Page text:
Thursday, June 2, 2022

Check out this new kitchen hack!

In case that title somehow clickbaited you to this quiet backwater, no this isn't really about cooking, but for your trouble: The easiest and least tearful way I know to slice onions is to cut them in half lengthwise, so each half has a little piece of the roots holding it together.  If you think of the roots as the South Pole and the stem end as the North Pole, the first slice is from pole to pole.

Chop off the stalk end and peel off the outer layers, under cold running water if that seems to help (I think this is a little easier than slicing the stem off first, but your mileage may vary).  Put the halves down on the flat side and slice vertically with the slices parallel, also running north-south.  Julia Child recommends another pass, horizontally, still slicing north-south, and who am I to argue?  At this point, the root and the shape of the onion layers are still holding everything together.  Finally, slice vertically, but with the slices running east-west.  Each cut slices off a little pile of nicely diced pieces.

This isn't new -- I first heard about it on a Chef Tell segment many years ago, Mastering the Art of French Cooking came out in 1961 and I'm sure it's been around much longer -- but it works a charm.  Bon Apetit, and remember that a dull kitchen knife is more dangerous than a sharp one.

So it's not new, but is it a hack?  And what's with all these "life hack" articles that have nothing to do with writing clever code?

For my money, the onion-dicing method is absolutely a nice hack.  A hack, really, is an unexpected way of using something to solve a problem.  The usual way to dice something is to slice it, then cut the slices crosswise into strips, then cut the strips crosswise into little dice.  If you try that with an onion, the root is in the way of the north-south slices described above, and the easy way to start is to slice it east-west, into rings.  You then have to dice up the rings, which are hard to stack since they're already separated, and like to slide around and separate into individual rings, and have a lot of exposed surface area to give off tear-producing onion fumes.  In short, you have a mess.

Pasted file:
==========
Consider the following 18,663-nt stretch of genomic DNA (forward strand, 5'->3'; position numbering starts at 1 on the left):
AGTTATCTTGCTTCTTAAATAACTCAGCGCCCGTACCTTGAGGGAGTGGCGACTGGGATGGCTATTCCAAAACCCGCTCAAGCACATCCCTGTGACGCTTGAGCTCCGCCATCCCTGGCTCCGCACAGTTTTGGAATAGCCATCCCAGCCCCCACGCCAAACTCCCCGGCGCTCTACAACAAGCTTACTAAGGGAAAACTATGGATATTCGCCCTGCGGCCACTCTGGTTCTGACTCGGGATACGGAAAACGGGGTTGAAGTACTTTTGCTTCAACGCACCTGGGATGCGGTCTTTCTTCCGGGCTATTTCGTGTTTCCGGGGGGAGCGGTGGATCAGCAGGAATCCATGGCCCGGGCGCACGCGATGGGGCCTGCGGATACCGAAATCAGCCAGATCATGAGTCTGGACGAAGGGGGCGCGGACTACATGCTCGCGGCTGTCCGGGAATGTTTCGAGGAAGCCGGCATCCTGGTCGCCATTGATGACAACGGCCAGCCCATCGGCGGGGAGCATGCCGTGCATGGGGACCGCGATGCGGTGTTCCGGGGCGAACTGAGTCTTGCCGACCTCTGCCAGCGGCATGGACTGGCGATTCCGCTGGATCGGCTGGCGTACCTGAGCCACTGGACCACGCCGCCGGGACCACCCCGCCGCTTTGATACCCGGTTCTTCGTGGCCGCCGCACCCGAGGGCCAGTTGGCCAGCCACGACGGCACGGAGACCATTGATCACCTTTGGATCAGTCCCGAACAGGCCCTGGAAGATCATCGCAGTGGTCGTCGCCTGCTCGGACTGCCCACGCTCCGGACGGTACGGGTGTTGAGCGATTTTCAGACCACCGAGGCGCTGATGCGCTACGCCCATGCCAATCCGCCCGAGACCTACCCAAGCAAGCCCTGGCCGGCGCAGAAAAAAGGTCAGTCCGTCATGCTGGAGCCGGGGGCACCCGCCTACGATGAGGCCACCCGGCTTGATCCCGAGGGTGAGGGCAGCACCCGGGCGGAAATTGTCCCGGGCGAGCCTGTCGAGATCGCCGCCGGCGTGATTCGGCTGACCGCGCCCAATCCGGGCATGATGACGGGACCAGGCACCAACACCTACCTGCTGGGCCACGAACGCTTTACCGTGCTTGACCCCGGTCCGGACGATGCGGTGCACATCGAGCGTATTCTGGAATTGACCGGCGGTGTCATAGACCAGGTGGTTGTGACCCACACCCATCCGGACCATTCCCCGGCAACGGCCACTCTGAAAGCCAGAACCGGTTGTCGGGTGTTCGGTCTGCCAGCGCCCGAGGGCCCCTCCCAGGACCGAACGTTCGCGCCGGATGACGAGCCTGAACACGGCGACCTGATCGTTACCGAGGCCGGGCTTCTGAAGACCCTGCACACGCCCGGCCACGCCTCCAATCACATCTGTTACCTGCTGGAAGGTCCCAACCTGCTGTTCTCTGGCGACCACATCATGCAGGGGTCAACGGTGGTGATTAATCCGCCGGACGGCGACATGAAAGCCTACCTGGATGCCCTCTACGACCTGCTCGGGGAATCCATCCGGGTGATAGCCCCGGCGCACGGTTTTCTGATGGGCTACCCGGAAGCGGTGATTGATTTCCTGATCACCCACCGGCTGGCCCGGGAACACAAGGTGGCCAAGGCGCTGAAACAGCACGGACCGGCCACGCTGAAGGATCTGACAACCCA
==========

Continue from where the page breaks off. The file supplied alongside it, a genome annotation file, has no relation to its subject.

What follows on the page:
The chef's method takes advantage of the two things that otherwise cause problems:  It uses the root end to hold things in place and keep the exposed area to a minimum, and it uses the layering of the onion to save on cutting (if you omit the horizontal slices, as I usually do, you still get decently-diced pieces, good for most purposes, just a bit coarser).  This is the essence of a hack: using something in a non-obvious way to get the result you want.  It's particularly hackish to take advantage of something that seems to be an obstacle.

Not every hack is nice, of course.  The other popular meaning of hacking, that many geeks including myself find annoying, the computing analog of breaking and entering or vandalizing someone's property, stems from a particular type of hacking: finding unexpected vulnerabilities in a system and taking advantage of them to break the system's security.  As I've discussed at length elsewhere, this isn't necessarily bad.  White hat hackers do just this in order to find and patch vulnerabilities and make systems more secure.  The annoying part isn't so much that hack is associated with breaking and entering, but that it's associated with any kind of breaking and entering, regardless of whether there's any skill or actual hacking -- in the sense of making unexpected use of something -- involved.